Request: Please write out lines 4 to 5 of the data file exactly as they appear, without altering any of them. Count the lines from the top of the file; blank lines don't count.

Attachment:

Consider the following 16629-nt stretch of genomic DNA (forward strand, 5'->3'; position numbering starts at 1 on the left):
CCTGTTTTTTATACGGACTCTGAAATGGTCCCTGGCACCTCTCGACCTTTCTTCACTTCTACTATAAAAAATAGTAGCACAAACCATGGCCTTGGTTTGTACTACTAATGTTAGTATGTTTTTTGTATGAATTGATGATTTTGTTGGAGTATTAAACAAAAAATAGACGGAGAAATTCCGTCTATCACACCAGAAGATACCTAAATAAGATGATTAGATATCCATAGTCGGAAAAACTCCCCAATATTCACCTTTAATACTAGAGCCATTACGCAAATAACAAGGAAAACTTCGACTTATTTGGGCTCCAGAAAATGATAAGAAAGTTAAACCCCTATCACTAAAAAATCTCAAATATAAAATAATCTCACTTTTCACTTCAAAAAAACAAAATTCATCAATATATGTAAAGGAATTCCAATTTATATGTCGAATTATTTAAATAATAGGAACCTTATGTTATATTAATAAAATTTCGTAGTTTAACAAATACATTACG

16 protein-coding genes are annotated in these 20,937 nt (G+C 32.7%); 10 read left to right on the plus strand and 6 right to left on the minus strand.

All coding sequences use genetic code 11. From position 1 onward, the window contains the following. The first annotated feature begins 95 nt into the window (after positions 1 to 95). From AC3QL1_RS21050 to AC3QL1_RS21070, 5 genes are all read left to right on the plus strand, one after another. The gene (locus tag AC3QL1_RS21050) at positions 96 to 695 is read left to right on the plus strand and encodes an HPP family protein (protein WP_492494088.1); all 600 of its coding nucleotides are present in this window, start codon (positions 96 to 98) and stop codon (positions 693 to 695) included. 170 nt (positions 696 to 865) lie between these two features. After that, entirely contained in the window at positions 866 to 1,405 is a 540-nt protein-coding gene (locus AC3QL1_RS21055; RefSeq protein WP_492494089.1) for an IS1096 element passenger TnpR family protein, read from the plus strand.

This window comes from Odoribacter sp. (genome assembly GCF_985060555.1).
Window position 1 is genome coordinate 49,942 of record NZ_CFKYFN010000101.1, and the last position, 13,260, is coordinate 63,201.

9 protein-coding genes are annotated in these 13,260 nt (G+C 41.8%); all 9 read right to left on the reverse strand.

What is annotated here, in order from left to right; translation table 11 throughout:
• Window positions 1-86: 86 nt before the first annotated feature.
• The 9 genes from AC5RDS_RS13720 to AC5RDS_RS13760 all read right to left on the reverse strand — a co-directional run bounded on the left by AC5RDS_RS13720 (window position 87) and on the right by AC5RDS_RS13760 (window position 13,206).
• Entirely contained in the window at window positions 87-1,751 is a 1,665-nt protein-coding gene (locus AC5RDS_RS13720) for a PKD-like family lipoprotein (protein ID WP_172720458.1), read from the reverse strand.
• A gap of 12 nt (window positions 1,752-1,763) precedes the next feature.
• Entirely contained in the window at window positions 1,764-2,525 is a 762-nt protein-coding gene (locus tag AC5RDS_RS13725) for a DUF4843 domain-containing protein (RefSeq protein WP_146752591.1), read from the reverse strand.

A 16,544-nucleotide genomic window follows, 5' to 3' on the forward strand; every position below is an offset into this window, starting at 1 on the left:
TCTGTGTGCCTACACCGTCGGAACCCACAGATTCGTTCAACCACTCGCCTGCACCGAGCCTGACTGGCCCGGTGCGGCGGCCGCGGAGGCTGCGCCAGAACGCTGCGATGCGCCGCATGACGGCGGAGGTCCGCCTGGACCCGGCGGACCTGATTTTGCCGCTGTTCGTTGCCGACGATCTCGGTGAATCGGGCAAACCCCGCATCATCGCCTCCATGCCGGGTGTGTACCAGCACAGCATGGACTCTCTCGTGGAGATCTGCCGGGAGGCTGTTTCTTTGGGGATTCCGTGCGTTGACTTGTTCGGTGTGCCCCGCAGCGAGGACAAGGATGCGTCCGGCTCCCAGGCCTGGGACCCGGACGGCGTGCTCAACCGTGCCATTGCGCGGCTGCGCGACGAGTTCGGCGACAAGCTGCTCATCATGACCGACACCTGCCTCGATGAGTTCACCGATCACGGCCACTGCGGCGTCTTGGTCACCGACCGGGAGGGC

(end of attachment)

All coding sequences use genetic code 11. From position 1 onward, the window contains the following. The first annotated feature begins 95 nt into the window (after positions 1 to 95). From AC3QL1_RS21050 to AC3QL1_RS21070, 5 genes are all read left to right on the plus strand, one after another. The gene (locus tag AC3QL1_RS21050) at positions 96 to 695 is read left to right on the plus strand and encodes an HPP family protein (protein WP_492494088.1); all 600 of its coding nucleotides are present in this window, start codon (positions 96 to 98) and stop codon (positions 693 to 695) included. 170 nt (positions 696 to 865) lie between these two features. After that, entirely contained in the window at positions 866 to 1,405 is a 540-nt protein-coding gene (locus AC3QL1_RS21055; RefSeq protein WP_492494089.1) for an IS1096 element passenger TnpR family protein, read from the plus strand.

This window comes from Odoribacter sp. (genome assembly GCF_985060555.1).